Can the Better Work program help Bangladesh factories conform to an agreed standard for core worker rights, international standards and conventions?
By Kelly Eisenhardt
For years, international worker rights organizations have known that there was a need to provide structure and training for factory owners and Bangladesh’s most vulnerable workers. With a spotlight shining on 4,000 factories in crisis in Dhaka and after 1,100 deaths in the fall of Rana Plaza, the time for implementing such a program has never felt more critical. I chat with Amy Luinestra about the Better Work program recently implemented in Bangladesh by the International Labour Organization.
Kelly Eisenhardt: What reforms would you consider to be fundamental in Bangladesh to protect vulnerable workers?
Amy Luinestra: There is a lot of work to be done in order to protect the most vulnerable workers in Bangladesh. Some of the bigger issues include worker freedom of association, helping with implementing new trade unions, aiding change in existing unions, working with the Bangladesh government to enact legal reform and enforcement of existing laws as well as educating and training Bangladesh factory management on safe practices.
That is a lot for any organization to take on. How do the ILO and IFC plan to work together on the Better Work program? Can you describe the roles and responsibilities of each?
The partnership between the ILO and the IFC goes back to our joint project for worker rights in Cambodia. Back in 2011, we conducted a feasibility study that consisted of 10 criteria, including economy size, growth rate and industry support as a whole for vulnerable workers. We assessed the level of commitment to stakeholders, the types of government involvement, whether or not trade unions existed, employer fair practices knowledge and employee assessments. Even then, Bangladesh was determined as an area where we needed to create a program.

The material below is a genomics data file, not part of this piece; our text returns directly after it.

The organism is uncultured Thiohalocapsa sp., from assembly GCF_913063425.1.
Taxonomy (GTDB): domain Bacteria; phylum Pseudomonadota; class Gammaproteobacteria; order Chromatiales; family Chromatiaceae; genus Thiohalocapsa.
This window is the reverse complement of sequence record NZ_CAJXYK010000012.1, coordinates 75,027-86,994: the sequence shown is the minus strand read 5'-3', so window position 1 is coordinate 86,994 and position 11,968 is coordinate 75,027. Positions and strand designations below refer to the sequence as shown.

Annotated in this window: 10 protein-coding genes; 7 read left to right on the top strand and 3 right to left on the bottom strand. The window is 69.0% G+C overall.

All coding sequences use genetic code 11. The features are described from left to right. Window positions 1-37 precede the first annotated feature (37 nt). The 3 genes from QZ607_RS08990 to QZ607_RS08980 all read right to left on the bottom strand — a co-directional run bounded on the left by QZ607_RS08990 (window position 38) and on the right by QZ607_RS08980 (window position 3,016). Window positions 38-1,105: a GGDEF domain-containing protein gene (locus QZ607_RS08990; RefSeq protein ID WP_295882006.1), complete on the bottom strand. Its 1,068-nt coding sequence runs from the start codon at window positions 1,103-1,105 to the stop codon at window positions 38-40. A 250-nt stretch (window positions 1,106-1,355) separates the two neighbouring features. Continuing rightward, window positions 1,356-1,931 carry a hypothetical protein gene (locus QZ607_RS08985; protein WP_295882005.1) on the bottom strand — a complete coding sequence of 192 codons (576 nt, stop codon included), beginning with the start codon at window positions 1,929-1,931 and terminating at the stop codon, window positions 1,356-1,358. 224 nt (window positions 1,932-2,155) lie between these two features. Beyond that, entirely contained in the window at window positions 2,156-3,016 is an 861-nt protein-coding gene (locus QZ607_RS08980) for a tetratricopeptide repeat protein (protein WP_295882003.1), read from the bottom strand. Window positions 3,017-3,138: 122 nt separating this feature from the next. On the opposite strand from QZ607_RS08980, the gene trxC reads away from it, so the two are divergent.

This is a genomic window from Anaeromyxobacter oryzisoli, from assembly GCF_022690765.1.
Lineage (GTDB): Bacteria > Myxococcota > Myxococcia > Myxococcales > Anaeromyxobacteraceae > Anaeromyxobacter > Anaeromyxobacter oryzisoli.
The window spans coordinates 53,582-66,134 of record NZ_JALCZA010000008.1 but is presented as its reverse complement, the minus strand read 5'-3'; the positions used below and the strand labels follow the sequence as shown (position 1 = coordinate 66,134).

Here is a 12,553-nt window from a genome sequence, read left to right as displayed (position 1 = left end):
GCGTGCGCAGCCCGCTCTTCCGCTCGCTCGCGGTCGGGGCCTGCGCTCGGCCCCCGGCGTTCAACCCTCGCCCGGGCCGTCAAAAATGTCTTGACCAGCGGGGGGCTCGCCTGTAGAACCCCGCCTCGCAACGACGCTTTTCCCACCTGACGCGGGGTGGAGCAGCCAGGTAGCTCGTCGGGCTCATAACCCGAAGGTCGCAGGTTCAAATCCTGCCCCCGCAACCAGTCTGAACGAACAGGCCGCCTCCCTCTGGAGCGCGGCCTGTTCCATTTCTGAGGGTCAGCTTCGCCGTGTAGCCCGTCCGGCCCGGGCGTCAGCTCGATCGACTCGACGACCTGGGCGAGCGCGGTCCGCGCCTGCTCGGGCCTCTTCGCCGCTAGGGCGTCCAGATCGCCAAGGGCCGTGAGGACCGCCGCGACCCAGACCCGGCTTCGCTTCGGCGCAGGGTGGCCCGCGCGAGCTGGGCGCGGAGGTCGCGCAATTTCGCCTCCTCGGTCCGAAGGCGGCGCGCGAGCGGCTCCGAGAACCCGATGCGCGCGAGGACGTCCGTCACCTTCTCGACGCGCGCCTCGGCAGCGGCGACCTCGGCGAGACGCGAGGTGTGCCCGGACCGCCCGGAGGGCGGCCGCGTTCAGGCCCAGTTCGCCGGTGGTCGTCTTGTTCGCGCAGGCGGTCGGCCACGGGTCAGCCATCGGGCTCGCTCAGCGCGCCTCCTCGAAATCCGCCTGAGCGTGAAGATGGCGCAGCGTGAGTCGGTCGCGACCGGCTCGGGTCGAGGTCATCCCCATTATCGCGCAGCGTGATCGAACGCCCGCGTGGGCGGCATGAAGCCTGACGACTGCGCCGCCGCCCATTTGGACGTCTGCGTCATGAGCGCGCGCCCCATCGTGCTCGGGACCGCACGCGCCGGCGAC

The ILO and the IFC each have their own areas of expertise. The ILO’s expertise is in labor standards, international labor laws and worker management, as well as health and safety and fire and safety. The ILO provides an organized voice for business and workers, and has the ability to advise governments on policy and possible approaches to solving some of the major issues. The IFC’s area of expertise, on the other hand, lies in private sector development, market based approaches and specifically the running of programs over a period of time in a way that is sustainable, with cost recovery, and using evidence-based approaches.
Each organization has its strengths and works well with one another. The ILO works directly with the ministries of labor in various countries while the IFC works with different trade counterparts in government, as well as in commerce, industry, and trade. Both are needed for working on a viable solution in the garment industry because they can leverage their counterparts to build a more complete solution.
What are the top priorities for Better Work Bangladesh in the short term?
There are some priorities that are obvious. Fire safety and building safety are at the top of the list. We need to help factory owners and managers understand how to make the sector safer for their workers and provide basic training. We need to help the workers have a voice and be empowered regarding their rights. They need to understand that they have the right to refuse to go into a building that is unsafe. Worker rights awareness is very high on the priority list.